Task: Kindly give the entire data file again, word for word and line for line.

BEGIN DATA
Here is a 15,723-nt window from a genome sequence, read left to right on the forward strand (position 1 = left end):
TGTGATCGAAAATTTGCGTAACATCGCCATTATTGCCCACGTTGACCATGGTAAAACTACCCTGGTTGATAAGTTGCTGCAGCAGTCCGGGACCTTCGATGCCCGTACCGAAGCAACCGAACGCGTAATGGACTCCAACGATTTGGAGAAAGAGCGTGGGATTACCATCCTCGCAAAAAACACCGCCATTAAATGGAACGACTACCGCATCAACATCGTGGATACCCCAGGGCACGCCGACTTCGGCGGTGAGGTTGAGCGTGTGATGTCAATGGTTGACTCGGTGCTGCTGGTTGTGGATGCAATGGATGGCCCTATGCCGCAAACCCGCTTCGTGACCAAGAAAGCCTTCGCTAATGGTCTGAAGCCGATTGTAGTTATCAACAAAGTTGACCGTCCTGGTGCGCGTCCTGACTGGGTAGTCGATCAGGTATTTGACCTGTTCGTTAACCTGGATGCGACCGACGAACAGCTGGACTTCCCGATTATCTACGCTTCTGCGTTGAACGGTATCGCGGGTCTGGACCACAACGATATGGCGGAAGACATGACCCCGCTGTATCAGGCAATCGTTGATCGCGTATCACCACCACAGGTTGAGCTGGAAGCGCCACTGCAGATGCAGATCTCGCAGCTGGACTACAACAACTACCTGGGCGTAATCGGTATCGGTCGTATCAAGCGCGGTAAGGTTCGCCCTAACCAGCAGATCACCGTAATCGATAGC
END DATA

Here is a 15,723-nt window from a genome sequence, read left to right on the forward strand (position 1 = left end):
TGTGATCGAAAATTTGCGTAACATCGCCATTATTGCCCACGTTGACCATGGTAAAACTACCCTGGTTGATAAGTTGCTGCAGCAGTCCGGGACCTTCGATGCCCGTACCGAAGCAACCGAACGCGTAATGGACTCCAACGATTTGGAGAAAGAGCGTGGGATTACCATCCTCGCAAAAAACACCGCCATTAAATGGAACGACTACCGCATCAACATCGTGGATACCCCAGGGCACGCCGACTTCGGCGGTGAGGTTGAGCGTGTGATGTCAATGGTTGACTCGGTGCTGCTGGTTGTGGATGCAATGGATGGCCCTATGCCGCAAACCCGCTTCGTGACCAAGAAAGCCTTCGCTAATGGTCTGAAGCCGATTGTAGTTATCAACAAAGTTGACCGTCCTGGTGCGCGTCCTGACTGGGTAGTCGATCAGGTATTTGACCTGTTCGTTAACCTGGATGCGACCGACGAACAGCTGGACTTCCCGATTATCTACGCTTCTGCGTTGAACGGTATCGCGGGTCTGGACCACAACGATATGGCGGAAGACATGACCCCGCTGTATCAGGCAATCGTTGATCGCGTATCACCACCACAGGTTGAGCTGGAAGCGCCACTGCAGATGCAGATCTCGCAGCTGGACTACAACAACTACCTGGGCGTAATCGGTATCGGTCGTATCAAGCGCGGTAAGGTTCGCCCTAACCAGCAGATCACCGTAATCGATAGC